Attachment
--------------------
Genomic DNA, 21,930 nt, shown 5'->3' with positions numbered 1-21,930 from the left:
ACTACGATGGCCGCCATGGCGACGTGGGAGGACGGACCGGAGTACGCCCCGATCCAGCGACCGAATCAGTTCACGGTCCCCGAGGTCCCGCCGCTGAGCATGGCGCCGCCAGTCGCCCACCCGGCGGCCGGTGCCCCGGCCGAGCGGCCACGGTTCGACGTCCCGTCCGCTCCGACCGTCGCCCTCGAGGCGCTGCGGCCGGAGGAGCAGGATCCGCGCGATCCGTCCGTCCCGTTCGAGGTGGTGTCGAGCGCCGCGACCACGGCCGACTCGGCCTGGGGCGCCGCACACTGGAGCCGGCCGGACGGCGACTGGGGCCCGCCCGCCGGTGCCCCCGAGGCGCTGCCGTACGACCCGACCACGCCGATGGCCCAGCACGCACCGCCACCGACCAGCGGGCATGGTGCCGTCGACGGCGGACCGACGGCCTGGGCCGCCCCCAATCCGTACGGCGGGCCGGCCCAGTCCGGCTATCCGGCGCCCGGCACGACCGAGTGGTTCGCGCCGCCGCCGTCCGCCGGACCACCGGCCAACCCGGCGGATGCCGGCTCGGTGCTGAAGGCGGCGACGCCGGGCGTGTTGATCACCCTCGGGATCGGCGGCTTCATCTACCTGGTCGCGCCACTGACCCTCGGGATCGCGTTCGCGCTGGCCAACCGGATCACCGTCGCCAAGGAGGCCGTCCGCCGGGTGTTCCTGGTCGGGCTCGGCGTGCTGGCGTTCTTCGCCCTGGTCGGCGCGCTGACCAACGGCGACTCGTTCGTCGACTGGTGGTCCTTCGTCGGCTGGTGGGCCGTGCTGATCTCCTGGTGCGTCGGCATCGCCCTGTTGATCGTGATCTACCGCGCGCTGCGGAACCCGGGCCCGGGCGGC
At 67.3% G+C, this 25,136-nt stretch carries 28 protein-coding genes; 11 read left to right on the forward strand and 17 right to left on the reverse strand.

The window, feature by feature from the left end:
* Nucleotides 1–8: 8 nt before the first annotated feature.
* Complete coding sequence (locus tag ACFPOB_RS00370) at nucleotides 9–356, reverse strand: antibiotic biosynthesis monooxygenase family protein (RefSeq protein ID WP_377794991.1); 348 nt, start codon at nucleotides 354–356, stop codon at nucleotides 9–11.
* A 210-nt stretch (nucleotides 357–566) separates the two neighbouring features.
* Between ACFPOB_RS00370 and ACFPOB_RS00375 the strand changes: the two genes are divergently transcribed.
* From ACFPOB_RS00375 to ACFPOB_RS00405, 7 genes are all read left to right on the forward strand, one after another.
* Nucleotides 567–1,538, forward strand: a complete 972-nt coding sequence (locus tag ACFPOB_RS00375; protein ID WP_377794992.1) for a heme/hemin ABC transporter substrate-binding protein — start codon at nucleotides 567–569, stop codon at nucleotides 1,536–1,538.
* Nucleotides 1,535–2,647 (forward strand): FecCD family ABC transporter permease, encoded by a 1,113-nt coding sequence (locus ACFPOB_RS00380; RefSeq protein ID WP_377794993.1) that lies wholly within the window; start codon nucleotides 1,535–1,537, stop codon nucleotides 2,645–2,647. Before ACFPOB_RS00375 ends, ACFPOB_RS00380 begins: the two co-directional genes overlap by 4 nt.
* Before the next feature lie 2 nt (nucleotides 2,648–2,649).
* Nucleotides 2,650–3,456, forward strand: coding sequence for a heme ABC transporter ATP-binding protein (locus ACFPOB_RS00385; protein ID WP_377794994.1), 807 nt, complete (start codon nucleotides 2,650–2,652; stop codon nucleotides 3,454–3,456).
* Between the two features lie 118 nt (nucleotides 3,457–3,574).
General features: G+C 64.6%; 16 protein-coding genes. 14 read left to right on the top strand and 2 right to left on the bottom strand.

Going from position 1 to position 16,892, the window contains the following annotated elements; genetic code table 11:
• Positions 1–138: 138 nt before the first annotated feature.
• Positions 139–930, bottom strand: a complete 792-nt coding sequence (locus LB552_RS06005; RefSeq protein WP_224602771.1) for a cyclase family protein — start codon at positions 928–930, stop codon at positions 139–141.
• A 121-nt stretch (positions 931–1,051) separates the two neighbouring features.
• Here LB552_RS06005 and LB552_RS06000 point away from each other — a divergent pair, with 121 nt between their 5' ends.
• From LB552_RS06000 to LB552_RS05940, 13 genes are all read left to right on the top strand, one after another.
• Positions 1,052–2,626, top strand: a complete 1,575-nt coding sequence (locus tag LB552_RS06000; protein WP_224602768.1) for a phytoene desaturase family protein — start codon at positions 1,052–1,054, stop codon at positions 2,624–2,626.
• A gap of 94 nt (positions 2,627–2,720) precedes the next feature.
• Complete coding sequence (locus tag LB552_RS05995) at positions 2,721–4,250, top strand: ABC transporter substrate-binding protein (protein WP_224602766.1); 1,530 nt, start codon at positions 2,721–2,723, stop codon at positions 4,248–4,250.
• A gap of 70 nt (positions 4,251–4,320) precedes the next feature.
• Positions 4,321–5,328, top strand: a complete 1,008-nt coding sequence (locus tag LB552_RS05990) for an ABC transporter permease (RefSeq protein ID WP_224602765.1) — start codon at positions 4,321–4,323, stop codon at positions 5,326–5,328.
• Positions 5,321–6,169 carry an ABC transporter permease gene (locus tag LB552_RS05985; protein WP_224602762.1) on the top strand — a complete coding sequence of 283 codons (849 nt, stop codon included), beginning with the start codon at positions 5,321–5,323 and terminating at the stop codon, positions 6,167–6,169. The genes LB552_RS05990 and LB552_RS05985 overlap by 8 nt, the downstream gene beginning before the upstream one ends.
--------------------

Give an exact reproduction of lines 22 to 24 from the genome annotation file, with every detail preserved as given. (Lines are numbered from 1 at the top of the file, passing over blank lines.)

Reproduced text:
• Positions 1,052–2,626, top strand: a complete 1,575-nt coding sequence (locus tag LB552_RS06000; protein WP_224602768.1) for a phytoene desaturase family protein — start codon at positions 1,052–1,054, stop codon at positions 2,624–2,626.
• A gap of 94 nt (positions 2,627–2,720) precedes the next feature.
• Complete coding sequence (locus tag LB552_RS05995) at positions 2,721–4,250, top strand: ABC transporter substrate-binding protein (protein WP_224602766.1); 1,530 nt, start codon at positions 2,721–2,723, stop codon at positions 4,248–4,250.